By Amelia Lucas
Under pressure from rising costs and still feeling the hangover from pandemic losses, restaurants are embracing reservations that target higher-income diners as more consumers book their tables ahead of time.
The pandemic changed how many people ate out, driving food delivery sales higher and hobbling buffet-style eateries, a segment that was already struggling. But one of the lasting changes to dining behavior has been the increasing popularity of reservations, particularly those made online.
“We definitely see that the demand and love of restaurants has been unleashed,” said Hannah Kelly, chief marketing officer of Resy, OpenTable’s main rival.
As a result of those pandemic-fueled changes, restaurants and the companies that help them book their tables are targeting big spenders with premium reservation options to drive higher sales. The strategy echoes the broader push across industries to encourage customers to pay more for better experiences, such as they can get by buying airlines’ first-class tickets, Tide’s laundry detergent pods and Apple’s AirPods Pro.
“It’s not just about getting bodies in the door anymore,” SevenRooms co-founder and Chief Product Officer Allison Page told CNBC. “It’s making sure the restaurant is getting the right body in the doors, whether that’s customers that visit frequently or have a higher average spend per cover.”
With backing from Danny Meyer’s Enlightened Hospitality Investments, SevenRooms offers restaurants tools such as online ordering, waitlists and reservations — and then it shares more customer data with them than Resy and OpenTable do to help them target specific diners.
“A lot of those reservations are being saved for top customers,” she said.
For example, booking a table at celebrity favorite Carbone in Las Vegas will be nearly impossible for the average diner. But MGM Rewards members who have at least gold status will see more desirable reservations available, thanks to SevenRooms.
Similarly, Resy’s Global Dining Access program offers exclusive reservations at some of the most in-demand restaurants, such as Balthazar and Le Bernardin in New York City. The booking company launched the program in 2021, two years after American Express bought Resy to add more benefits for its cardholders. The exclusive reservations are only for customers with select AmEx cards, including the company’s platinum option, which carries a hefty $695 annual fee.
Resy’s Kelly said the program now has more than 650 restaurants, primarily in the biggest U.S. cities.
Kirk Estopinal, a partner at New Orleans restaurant Cane & Table, said he initially had hesitations about setting aside tables solely for American Express cardholders.
“I kind of don’t like the whole ‘Disney FastPass line’ of restaurant reservations,” he said. “I had some concerns about it, just having people basically pay for access to what should be a democratized situation in my mind.”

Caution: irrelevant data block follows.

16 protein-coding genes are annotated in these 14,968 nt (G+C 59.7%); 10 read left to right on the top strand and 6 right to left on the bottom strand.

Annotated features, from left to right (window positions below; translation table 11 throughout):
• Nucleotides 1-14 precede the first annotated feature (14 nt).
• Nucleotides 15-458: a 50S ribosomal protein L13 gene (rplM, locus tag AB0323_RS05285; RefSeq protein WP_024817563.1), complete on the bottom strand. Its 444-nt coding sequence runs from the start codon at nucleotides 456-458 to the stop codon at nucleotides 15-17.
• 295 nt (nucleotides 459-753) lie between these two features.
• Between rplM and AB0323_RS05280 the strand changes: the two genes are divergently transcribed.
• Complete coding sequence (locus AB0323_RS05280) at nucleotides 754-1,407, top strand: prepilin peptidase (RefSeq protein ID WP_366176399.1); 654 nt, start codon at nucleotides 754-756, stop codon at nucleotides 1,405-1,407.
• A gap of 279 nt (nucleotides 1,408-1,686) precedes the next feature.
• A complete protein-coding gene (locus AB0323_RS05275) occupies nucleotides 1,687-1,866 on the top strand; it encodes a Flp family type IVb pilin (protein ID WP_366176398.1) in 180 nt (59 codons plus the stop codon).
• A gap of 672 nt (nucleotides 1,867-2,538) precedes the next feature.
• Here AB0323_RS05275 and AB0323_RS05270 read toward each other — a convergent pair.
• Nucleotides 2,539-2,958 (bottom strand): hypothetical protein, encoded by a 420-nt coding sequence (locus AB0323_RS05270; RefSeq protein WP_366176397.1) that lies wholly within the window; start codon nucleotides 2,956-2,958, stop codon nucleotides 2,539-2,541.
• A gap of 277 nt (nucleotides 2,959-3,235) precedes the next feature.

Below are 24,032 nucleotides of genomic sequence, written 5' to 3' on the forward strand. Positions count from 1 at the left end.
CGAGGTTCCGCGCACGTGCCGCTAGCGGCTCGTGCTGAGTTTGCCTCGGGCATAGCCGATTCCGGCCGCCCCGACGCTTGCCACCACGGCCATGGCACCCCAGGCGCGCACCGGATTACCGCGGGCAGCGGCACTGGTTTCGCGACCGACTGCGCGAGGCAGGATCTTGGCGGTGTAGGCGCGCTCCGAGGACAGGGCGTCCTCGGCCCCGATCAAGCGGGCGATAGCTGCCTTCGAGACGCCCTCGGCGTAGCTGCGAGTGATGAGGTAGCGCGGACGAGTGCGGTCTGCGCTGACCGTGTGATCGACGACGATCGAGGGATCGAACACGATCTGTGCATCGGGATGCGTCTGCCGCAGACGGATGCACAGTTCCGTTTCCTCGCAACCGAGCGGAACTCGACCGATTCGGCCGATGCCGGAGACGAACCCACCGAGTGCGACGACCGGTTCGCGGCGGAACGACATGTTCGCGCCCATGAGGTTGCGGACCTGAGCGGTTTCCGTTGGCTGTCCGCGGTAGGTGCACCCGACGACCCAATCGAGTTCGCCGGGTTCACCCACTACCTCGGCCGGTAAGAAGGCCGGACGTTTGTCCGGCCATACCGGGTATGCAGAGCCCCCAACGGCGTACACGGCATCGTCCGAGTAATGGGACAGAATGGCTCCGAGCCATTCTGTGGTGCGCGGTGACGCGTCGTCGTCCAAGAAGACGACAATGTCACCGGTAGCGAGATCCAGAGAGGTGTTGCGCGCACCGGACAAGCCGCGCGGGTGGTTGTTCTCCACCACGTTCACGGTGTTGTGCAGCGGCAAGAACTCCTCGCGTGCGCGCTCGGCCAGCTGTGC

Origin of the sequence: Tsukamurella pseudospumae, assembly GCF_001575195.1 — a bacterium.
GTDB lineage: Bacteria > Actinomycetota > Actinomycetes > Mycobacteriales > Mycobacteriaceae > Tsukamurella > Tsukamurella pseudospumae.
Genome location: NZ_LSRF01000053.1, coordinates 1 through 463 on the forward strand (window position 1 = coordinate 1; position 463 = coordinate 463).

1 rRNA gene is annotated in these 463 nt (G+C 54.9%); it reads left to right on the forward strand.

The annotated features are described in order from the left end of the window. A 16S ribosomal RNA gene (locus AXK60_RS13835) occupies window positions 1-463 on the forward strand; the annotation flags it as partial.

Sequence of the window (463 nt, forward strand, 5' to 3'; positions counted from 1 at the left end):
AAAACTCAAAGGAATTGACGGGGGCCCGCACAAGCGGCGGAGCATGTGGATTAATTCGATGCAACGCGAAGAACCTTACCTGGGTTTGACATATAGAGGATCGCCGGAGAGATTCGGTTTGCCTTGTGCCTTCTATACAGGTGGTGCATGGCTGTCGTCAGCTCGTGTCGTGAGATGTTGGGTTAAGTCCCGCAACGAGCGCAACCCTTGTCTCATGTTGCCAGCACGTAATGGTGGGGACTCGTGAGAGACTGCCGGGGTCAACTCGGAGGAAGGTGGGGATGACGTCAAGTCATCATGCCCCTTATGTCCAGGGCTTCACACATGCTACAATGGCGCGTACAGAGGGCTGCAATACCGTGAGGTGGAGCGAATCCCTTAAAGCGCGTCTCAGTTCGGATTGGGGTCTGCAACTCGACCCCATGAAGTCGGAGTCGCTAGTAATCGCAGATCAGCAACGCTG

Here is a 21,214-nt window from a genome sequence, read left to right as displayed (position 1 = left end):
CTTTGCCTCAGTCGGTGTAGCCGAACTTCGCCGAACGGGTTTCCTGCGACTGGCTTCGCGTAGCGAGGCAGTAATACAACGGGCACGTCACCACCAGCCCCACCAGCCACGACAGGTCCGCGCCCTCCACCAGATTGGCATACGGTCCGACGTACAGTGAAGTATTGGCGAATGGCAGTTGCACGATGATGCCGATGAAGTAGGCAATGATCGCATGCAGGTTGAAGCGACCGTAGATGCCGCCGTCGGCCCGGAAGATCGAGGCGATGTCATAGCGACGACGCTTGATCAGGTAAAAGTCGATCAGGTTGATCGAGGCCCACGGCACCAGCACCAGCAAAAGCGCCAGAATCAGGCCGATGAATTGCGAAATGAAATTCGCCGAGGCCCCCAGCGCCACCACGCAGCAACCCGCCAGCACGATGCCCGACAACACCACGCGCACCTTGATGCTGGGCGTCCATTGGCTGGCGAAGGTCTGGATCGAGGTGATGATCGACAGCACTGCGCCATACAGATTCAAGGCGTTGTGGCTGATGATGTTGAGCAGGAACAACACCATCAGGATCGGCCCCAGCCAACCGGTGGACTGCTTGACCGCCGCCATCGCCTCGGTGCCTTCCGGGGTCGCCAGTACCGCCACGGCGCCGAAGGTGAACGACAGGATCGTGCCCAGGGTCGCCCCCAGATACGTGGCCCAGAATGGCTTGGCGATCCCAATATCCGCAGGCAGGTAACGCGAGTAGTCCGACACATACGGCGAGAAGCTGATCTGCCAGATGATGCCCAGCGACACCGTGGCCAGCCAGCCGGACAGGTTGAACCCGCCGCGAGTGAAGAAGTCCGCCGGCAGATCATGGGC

But about nine months ago, Cane & Table took the plunge and joined the program. Estopinal said setting aside a few tables for those reservations has given the restaurant some extra wiggle room for walk-ins or allowed diners to linger if the seats weren’t booked ahead of time.
“The whole point is to catch a fish in the end, right? Whether that fish is a walk-in or from the Global Dining Access program,” he said.
Estopinal said he hasn’t seen any metrics that show that Global Dining Access members spend more money than the typical diner, adding that many of Cane & Table’s customers are on vacation and are already willing to spend more on their food and drinks.
But reserving tables just for big spenders and loyalty program members isn’t the only way that restaurants are looking to bookings for extra revenue.
SevenRooms’ Page said the company helps restaurants brainstorm different ideas for charging reservation fees. But the key is to make sure that extra money comes with a better experience for the customer. For example, a rooftop bar could charge a fee for bookings made at sunset or the Bellagio Resort in Las Vegas could charge for a table that faces its famous fountains.
Tailor has required customers to make reservations and prepay for their meals when they book tables ever since it opened, in December 2018. The Nashville restaurant pitches itself as a “unique dining experience” with two seatings every night. Reservations on Thursday and Sunday cost $100 per person, while weekend bookings run $125 per head. Tailor also charges a service fee to replace the tipping model.
Vivek Surti, the chef and restaurateur behind the supper club, said the business model makes operating a restaurant much easier. Knowing how many customers will show up every night results in less variability in his cost of goods and cuts down on food waste, helping his overall profit margins.
Since the pandemic, customers have been more willing to prepay for their meals, even as the restaurant’s prices have doubled compared with pre-Covid, Surti said.
“We want to make sure that we provide a great experience, that we’re buying the best possible product that we can, that we’re giving our employees a very good livable wage and salary,” he said.
This article originally appeared here and was republished with permission.